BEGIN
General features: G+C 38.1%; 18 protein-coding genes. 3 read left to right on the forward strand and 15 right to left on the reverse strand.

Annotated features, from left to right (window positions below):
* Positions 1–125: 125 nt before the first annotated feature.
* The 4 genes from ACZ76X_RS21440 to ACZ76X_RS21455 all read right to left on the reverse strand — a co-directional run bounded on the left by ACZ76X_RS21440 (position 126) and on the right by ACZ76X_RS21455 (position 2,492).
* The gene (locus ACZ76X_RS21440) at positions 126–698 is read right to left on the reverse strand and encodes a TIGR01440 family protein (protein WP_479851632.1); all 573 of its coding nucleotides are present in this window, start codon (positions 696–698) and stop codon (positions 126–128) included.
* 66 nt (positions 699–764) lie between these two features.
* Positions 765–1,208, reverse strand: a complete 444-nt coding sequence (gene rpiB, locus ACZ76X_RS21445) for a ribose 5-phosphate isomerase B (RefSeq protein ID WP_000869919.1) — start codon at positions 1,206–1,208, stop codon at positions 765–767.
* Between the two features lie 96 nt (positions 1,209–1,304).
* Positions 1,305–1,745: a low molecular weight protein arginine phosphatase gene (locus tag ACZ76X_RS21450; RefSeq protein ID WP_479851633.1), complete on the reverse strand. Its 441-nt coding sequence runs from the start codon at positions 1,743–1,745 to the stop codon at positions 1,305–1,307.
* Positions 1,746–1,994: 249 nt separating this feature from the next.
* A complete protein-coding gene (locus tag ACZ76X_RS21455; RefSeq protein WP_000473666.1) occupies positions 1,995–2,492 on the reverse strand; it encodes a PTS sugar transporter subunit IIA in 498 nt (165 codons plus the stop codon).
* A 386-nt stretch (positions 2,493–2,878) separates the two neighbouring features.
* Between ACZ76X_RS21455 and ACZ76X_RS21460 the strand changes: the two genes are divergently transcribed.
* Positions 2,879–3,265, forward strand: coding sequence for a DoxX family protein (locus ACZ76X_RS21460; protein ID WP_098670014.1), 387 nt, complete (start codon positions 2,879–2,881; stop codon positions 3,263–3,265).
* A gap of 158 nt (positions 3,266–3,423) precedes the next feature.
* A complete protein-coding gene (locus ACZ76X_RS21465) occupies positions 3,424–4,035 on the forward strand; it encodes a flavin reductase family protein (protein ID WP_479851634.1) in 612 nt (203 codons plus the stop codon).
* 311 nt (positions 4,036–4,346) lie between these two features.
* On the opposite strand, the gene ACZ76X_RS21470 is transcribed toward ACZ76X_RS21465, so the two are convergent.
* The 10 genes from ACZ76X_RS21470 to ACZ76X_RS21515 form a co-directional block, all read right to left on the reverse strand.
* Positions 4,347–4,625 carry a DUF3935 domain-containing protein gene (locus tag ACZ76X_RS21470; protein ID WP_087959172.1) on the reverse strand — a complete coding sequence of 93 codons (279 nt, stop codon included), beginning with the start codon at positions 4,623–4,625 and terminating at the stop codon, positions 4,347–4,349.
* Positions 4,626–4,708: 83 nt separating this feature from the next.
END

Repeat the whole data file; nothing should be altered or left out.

General features: G+C 38.1%; 18 protein-coding genes. 3 read left to right on the forward strand and 15 right to left on the reverse strand.

Annotated features, from left to right (window positions below):
* Positions 1–125: 125 nt before the first annotated feature.
* The 4 genes from ACZ76X_RS21440 to ACZ76X_RS21455 all read right to left on the reverse strand — a co-directional run bounded on the left by ACZ76X_RS21440 (position 126) and on the right by ACZ76X_RS21455 (position 2,492).
* The gene (locus ACZ76X_RS21440) at positions 126–698 is read right to left on the reverse strand and encodes a TIGR01440 family protein (protein WP_479851632.1); all 573 of its coding nucleotides are present in this window, start codon (positions 696–698) and stop codon (positions 126–128) included.
* 66 nt (positions 699–764) lie between these two features.
* Positions 765–1,208, reverse strand: a complete 444-nt coding sequence (gene rpiB, locus ACZ76X_RS21445) for a ribose 5-phosphate isomerase B (RefSeq protein ID WP_000869919.1) — start codon at positions 1,206–1,208, stop codon at positions 765–767.
* Between the two features lie 96 nt (positions 1,209–1,304).
* Positions 1,305–1,745: a low molecular weight protein arginine phosphatase gene (locus tag ACZ76X_RS21450; RefSeq protein ID WP_479851633.1), complete on the reverse strand. Its 441-nt coding sequence runs from the start codon at positions 1,743–1,745 to the stop codon at positions 1,305–1,307.
* Positions 1,746–1,994: 249 nt separating this feature from the next.
* A complete protein-coding gene (locus tag ACZ76X_RS21455; RefSeq protein WP_000473666.1) occupies positions 1,995–2,492 on the reverse strand; it encodes a PTS sugar transporter subunit IIA in 498 nt (165 codons plus the stop codon).
* A 386-nt stretch (positions 2,493–2,878) separates the two neighbouring features.
* Between ACZ76X_RS21455 and ACZ76X_RS21460 the strand changes: the two genes are divergently transcribed.
* Positions 2,879–3,265, forward strand: coding sequence for a DoxX family protein (locus ACZ76X_RS21460; protein ID WP_098670014.1), 387 nt, complete (start codon positions 2,879–2,881; stop codon positions 3,263–3,265).
* A gap of 158 nt (positions 3,266–3,423) precedes the next feature.
* A complete protein-coding gene (locus ACZ76X_RS21465) occupies positions 3,424–4,035 on the forward strand; it encodes a flavin reductase family protein (protein ID WP_479851634.1) in 612 nt (203 codons plus the stop codon).
* 311 nt (positions 4,036–4,346) lie between these two features.
* On the opposite strand, the gene ACZ76X_RS21470 is transcribed toward ACZ76X_RS21465, so the two are convergent.
* The 10 genes from ACZ76X_RS21470 to ACZ76X_RS21515 form a co-directional block, all read right to left on the reverse strand.
* Positions 4,347–4,625 carry a DUF3935 domain-containing protein gene (locus tag ACZ76X_RS21470; protein ID WP_087959172.1) on the reverse strand — a complete coding sequence of 93 codons (279 nt, stop codon included), beginning with the start codon at positions 4,623–4,625 and terminating at the stop codon, positions 4,347–4,349.
* Positions 4,626–4,708: 83 nt separating this feature from the next.